The plethora of phenomenal chef schools in Texas are one of the main draws of the location for new chefs. This may be due to the presence of talented chef students. The constant influx of culinary academy students provide the perfect sort of clientele for those looking to open any sort of restaurant: motivated, engaged, food-loving students. Whether or not that population demographic played into the decision to open Dai Due in the Lone Star State earlier this year, the restaurant has experienced a considerable amount of success since first opening its doors and firing up its burners. Take a look at a few examples of what’s helped set the new project aside from the competition:
Never underestimate the power of good gender-driven marketing. Still, the ladies’ night that takes place at Dai Due isn’t like any you’ve ever experienced before. Instead of watered down daiquiris and dance music from the 1980s, this weekly event features unique usage organically raised beef sourced from nearby Windy Hill Farms. In an effort to use as much of the animal as possible, the chefs at Dai Due offer smaller-than-usual six ounce steaks on Tuesday nights. One cow can produce up to 70 of these cuts, which are served a la carte with butter and other seasonings, and the portions are reasonable enough that it need not be a meal worthy of regret for those watching their figure. According to CultureMap Austin, ladies night at Dai Due also features its expansive beer and wine list with specials on order and Champagne toasts.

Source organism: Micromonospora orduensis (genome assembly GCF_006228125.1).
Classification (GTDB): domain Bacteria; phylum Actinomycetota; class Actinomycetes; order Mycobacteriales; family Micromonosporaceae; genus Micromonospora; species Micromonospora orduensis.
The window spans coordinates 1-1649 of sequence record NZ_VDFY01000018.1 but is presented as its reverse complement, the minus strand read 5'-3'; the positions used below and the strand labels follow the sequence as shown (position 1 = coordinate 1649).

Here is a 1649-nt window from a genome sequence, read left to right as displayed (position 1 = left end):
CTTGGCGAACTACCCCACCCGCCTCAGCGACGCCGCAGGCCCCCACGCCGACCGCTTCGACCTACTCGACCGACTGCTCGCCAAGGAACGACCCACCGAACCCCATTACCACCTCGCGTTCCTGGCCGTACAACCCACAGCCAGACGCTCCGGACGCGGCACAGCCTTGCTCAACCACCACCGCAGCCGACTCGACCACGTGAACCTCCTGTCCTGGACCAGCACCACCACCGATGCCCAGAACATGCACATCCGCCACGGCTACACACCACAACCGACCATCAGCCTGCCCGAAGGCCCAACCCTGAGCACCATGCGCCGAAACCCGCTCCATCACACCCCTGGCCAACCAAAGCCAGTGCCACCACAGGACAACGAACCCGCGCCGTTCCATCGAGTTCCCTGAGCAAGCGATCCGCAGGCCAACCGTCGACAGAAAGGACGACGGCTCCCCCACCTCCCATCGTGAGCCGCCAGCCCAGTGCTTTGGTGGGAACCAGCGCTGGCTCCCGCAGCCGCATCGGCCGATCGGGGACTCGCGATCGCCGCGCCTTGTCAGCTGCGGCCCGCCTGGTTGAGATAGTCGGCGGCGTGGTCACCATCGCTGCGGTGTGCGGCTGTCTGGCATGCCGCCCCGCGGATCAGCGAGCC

There’s something to be said for staying true to the ones who helped you when you were starting out. It seems that the owner and proprietor of Dai Due, Jesse Griffiths, certainly holds to that sentiment. When he first opened the brick-and-mortar version of his eatery, he gave advanced preference for initial reservations to customers who had frequented his traveling store. Perhaps in the same line of thought, the design of the sedentary restaurant is very heavily influenced by Dai Due’s origins. Initially, the business got its start by offering both prepared items and a fine assortment of butcher meats. Now that it has been moved into a permanent space, Dai Due features both a butcher shop (still run by Julia Poplawsky, who has been with the establishment since the beginning) and a dining room capable of seating 35, according to the Austin Chronicle.
As is the case with many restaurants in the area, Dai Due has begun to make a name for itself, in part, by sourcing all of its ingredients as locally as possible. One result of this, the restaurant’s menu is more or less constantly rotating, allowing individuals who attend the eatery the rare opportunity to always be experiencing something new. For those who prefer a bit more of a constant when it comes to their food, Dai Due’s butcher shop offers fantastic food for carnivores all year round.